When Abraham Lincoln famously debated Senator Stephen Douglas across Illinois in 1858, they were not asking people to vote for them directly. They were instead stumping for their political parties. If the Republicans won a majority in the Illinois state house in Springfield, then they would appoint Lincoln to the Senate. If the Democrats retained their majority, then they would send Douglas back for another term. That is, of course, what happened, though Lincoln had the last laugh, winning the presidential election two years later.

It was Idaho Senator William Borah, among others, who pushed for the 17th Amendment more than a century ago. Some states had already switched to direct election of Senators, but the 17th Amendment made this the law of the land throughout the entire country. The feeling at the time was that state party bosses wielded too much power over the US Senate. This was the era of populism, where men like William Jennings Bryan traveled the country giving fiery stump speeches about the power of the people against the entrenched interests in government. Sound familiar?

Populist reformers like Senator Borah believed that allowing the voters to directly elect Senators would bring Congress more in line with the will of the people. I am not sure that has been the case. Once someone wins election to the US Senate, he or she becomes extremely hard to dislodge. Our current Senate delegation from Idaho is made up of Jim Risch, who was first elected 14 years ago, and Mike Crapo, who was initially elected 24 years ago, and is running for a fifth term as we speak.

On the other hand, the voice of the states has become all but silent in national affairs. There is now nobody in the federal government to advocate on behalf of states themselves as sovereign entities. This is one of many reasons why state sovereignty has been severely eroded over the last century. The 10th Amendment to the Constitution, which was the last of the Bill of Rights, says, “The powers not delegated to the United States by the Constitution, nor prohibited by it to the States, are reserved to the States respectively, or to the people.” That means that whatever powers are not explicitly granted to the federal government in the Constitution are the exclusive domain of the states. Yet today we have a federal government that has grown enormous and out of control, while states are made subservient to it.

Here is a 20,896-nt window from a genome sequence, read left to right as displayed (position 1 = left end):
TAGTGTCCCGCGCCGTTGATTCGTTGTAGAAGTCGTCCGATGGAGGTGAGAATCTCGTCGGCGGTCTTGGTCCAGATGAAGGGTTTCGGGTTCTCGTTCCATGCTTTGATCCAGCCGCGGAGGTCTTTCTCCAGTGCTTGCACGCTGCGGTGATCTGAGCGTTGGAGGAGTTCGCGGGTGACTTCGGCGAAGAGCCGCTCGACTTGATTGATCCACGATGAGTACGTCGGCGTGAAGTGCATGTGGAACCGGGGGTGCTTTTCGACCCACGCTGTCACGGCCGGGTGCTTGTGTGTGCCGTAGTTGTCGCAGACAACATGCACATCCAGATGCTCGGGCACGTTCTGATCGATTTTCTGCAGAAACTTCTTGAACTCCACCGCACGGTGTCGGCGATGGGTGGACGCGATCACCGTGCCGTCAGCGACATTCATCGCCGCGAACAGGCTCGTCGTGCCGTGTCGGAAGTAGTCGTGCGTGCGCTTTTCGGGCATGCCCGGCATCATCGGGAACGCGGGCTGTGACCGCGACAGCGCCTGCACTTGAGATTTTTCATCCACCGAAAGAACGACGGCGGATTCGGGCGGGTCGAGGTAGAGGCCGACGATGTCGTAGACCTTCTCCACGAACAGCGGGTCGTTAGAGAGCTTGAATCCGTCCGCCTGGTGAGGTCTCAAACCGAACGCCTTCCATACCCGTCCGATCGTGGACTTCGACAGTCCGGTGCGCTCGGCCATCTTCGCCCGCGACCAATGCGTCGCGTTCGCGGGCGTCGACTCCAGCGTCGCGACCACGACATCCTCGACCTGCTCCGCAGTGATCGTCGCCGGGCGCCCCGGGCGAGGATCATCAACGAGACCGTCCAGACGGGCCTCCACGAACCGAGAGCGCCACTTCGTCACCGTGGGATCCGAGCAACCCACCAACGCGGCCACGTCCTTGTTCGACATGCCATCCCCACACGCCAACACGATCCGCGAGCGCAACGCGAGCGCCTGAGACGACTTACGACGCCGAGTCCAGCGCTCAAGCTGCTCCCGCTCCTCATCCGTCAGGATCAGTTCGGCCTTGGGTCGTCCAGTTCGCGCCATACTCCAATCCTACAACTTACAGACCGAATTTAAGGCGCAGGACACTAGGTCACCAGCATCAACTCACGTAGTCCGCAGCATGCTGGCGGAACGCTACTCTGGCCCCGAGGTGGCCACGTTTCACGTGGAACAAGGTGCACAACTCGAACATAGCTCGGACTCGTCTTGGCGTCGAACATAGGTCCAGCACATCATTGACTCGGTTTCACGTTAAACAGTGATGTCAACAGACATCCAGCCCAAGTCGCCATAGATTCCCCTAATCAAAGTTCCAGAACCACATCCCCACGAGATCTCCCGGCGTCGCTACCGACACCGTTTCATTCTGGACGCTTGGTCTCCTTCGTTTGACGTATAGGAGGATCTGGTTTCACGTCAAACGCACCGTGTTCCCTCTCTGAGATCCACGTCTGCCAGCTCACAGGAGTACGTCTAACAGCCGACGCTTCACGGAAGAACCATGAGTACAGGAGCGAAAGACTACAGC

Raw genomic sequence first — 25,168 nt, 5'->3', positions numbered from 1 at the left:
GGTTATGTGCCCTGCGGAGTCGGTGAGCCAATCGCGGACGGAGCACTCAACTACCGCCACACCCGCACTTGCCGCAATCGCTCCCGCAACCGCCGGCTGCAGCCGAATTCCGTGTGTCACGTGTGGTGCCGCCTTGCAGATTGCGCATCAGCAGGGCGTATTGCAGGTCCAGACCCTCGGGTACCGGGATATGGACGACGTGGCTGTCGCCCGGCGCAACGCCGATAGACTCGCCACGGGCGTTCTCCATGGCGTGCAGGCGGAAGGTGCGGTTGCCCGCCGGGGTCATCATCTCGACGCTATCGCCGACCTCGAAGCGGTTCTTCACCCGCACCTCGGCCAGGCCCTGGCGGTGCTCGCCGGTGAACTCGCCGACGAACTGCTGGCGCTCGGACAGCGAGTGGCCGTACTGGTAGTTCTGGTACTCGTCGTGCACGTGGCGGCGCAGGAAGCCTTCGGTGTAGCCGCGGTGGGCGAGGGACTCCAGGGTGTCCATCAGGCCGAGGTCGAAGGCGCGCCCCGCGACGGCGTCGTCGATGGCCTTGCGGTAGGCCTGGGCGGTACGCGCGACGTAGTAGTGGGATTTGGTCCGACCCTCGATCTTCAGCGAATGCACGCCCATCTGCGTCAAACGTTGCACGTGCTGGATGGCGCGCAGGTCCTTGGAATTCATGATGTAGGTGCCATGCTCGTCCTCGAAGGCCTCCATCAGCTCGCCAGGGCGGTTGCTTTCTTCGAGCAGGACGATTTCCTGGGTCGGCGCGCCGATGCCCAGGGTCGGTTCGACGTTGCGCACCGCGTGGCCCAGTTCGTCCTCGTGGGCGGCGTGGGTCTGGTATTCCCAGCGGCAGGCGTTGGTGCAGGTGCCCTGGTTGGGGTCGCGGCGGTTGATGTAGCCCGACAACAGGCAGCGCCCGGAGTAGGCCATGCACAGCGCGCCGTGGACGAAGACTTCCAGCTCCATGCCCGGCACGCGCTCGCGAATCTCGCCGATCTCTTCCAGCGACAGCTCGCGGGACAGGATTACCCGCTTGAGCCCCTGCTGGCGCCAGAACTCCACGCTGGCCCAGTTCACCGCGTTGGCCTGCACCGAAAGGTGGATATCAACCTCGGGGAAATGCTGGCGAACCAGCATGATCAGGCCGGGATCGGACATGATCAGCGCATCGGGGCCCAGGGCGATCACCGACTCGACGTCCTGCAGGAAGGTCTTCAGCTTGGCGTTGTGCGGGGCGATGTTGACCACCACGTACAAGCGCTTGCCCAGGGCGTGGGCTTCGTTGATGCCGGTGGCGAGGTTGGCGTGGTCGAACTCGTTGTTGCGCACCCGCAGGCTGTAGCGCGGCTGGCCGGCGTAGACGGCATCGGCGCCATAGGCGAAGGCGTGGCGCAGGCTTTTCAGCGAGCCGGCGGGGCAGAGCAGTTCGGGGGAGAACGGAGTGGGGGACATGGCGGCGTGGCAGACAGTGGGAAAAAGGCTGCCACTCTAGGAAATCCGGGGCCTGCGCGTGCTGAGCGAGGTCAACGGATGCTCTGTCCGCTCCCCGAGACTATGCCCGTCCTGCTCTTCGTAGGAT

One of the ways the federal government has done this is through appropriations. They started handing out our own taxpayer money as grants to various state agencies, and then said well, if you don’t follow our regulations, then you don’t get to have this money anymore. State governments became dependent on the federal government to operate, and the threat of taking away that money causes them to fall in line. Would this have happened if the Senate was still representative of the state legislatures? I’m not sure, but it is a problem.

Our founding fathers created a beautiful system of checks and balances in this country. Unlike in the British Parliament, where the Prime Minister is a member of the legislature, our president occupies his own branch, and is charged with executing the laws, not creating them. Our legislature is charged with creating laws, while the judiciary is independent. Our legislative branch had its own checks and balances, and the House and Senate originally had significantly different characters. The House represented the people of America in general, while the Senate represented the sovereign states. The nature of the Senate was to be more conservative, slowing down the progress of the House and allowing our country to have the necessary debates before bringing about significant changes to our society.

Today, many of those distinctions are erased, all in the name of giving more power to the people. But the genius of a republican form of government is that it is not a pure democracy, it is not mob rule. Our founding fathers knew that mobs are unruly things, quickly fired up, and easily manipulated by nefarious political actors. They built a system that allowed the people to direct the course of our government while protecting it from democracy’s worst impulses. Unfortunately, that system has been systematically dismantled, both by nefarious political actors, but also by those who are good-hearted but naïve about human nature.

The Idaho Republican Party platform calls for the repeal of the 17th Amendment and I fully support this idea. I doubt it will happen anytime soon, because anyone who suggests such a thing is denounced as wanting to take away peoples’ rights. But it would be a good step toward the restoration of our republic.

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Gem State Chronicle
Podcast of the Gem State Chronicle
News and analysis of issues important to Idaho as well as the country as a whole.